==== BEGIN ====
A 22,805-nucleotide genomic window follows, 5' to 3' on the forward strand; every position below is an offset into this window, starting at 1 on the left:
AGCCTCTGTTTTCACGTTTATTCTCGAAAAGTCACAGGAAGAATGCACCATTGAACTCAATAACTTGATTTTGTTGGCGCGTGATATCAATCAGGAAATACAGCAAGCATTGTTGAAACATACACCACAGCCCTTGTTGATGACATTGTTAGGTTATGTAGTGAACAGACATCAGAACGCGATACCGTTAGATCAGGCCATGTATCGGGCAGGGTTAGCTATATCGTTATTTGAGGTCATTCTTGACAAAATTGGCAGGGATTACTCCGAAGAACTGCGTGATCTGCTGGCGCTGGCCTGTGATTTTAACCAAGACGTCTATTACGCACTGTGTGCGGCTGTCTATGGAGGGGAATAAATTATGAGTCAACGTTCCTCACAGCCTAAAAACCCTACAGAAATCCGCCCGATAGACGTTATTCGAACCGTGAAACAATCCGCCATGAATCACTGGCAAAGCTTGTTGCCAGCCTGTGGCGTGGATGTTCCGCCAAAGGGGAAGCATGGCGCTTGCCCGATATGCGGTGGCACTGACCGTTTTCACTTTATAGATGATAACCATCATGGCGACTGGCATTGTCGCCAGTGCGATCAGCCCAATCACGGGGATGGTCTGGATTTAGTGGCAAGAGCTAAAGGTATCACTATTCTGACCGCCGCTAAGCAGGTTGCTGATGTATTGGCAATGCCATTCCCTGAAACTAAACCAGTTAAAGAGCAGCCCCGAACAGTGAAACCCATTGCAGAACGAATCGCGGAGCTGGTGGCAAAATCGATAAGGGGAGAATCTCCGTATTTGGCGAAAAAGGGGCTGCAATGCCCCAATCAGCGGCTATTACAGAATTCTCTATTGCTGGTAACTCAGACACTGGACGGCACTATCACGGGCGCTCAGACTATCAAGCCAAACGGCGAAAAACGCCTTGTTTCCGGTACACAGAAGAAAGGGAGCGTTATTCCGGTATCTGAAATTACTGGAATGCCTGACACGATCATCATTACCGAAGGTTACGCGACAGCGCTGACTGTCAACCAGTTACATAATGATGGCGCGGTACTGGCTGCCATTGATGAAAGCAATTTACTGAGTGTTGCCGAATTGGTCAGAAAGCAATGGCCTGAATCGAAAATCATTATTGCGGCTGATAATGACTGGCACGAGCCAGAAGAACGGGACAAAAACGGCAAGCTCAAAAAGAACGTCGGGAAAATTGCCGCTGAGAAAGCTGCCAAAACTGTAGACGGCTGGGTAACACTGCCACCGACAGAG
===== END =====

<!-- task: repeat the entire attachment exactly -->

A 22,805-nucleotide genomic window follows, 5' to 3' on the forward strand; every position below is an offset into this window, starting at 1 on the left:
AGCCTCTGTTTTCACGTTTATTCTCGAAAAGTCACAGGAAGAATGCACCATTGAACTCAATAACTTGATTTTGTTGGCGCGTGATATCAATCAGGAAATACAGCAAGCATTGTTGAAACATACACCACAGCCCTTGTTGATGACATTGTTAGGTTATGTAGTGAACAGACATCAGAACGCGATACCGTTAGATCAGGCCATGTATCGGGCAGGGTTAGCTATATCGTTATTTGAGGTCATTCTTGACAAAATTGGCAGGGATTACTCCGAAGAACTGCGTGATCTGCTGGCGCTGGCCTGTGATTTTAACCAAGACGTCTATTACGCACTGTGTGCGGCTGTCTATGGAGGGGAATAAATTATGAGTCAACGTTCCTCACAGCCTAAAAACCCTACAGAAATCCGCCCGATAGACGTTATTCGAACCGTGAAACAATCCGCCATGAATCACTGGCAAAGCTTGTTGCCAGCCTGTGGCGTGGATGTTCCGCCAAAGGGGAAGCATGGCGCTTGCCCGATATGCGGTGGCACTGACCGTTTTCACTTTATAGATGATAACCATCATGGCGACTGGCATTGTCGCCAGTGCGATCAGCCCAATCACGGGGATGGTCTGGATTTAGTGGCAAGAGCTAAAGGTATCACTATTCTGACCGCCGCTAAGCAGGTTGCTGATGTATTGGCAATGCCATTCCCTGAAACTAAACCAGTTAAAGAGCAGCCCCGAACAGTGAAACCCATTGCAGAACGAATCGCGGAGCTGGTGGCAAAATCGATAAGGGGAGAATCTCCGTATTTGGCGAAAAAGGGGCTGCAATGCCCCAATCAGCGGCTATTACAGAATTCTCTATTGCTGGTAACTCAGACACTGGACGGCACTATCACGGGCGCTCAGACTATCAAGCCAAACGGCGAAAAACGCCTTGTTTCCGGTACACAGAAGAAAGGGAGCGTTATTCCGGTATCTGAAATTACTGGAATGCCTGACACGATCATCATTACCGAAGGTTACGCGACAGCGCTGACTGTCAACCAGTTACATAATGATGGCGCGGTACTGGCTGCCATTGATGAAAGCAATTTACTGAGTGTTGCCGAATTGGTCAGAAAGCAATGGCCTGAATCGAAAATCATTATTGCGGCTGATAATGACTGGCACGAGCCAGAAGAACGGGACAAAAACGGCAAGCTCAAAAAGAACGTCGGGAAAATTGCCGCTGAGAAAGCTGCCAAAACTGTAGACGGCTGGGTAACACTGCCACCGACAGAG